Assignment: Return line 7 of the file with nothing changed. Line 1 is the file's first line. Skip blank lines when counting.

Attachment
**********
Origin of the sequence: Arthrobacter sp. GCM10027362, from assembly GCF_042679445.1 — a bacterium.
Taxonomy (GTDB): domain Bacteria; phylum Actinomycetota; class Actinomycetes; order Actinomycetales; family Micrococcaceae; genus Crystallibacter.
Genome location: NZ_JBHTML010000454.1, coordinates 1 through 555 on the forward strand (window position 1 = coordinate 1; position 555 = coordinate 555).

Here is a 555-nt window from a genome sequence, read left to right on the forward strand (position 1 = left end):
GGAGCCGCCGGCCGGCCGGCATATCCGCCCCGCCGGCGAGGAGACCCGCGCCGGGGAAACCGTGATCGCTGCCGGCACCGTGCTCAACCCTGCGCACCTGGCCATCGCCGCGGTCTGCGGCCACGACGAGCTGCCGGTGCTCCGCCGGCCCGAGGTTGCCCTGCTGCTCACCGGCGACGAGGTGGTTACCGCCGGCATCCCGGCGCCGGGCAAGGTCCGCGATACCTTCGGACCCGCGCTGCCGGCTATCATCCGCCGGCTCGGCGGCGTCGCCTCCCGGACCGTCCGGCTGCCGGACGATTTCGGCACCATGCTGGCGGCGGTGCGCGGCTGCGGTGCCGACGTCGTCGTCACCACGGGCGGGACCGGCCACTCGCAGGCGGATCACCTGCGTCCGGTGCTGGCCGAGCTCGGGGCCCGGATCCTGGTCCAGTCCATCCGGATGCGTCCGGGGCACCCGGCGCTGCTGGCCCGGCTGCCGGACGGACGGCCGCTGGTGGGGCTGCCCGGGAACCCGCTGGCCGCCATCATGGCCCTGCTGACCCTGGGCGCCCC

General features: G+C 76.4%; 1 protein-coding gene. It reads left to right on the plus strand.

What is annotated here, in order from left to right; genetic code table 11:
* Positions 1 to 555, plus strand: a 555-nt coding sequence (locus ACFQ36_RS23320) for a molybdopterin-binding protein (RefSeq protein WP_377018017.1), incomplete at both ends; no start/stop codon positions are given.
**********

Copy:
What is annotated here, in order from left to right; genetic code table 11: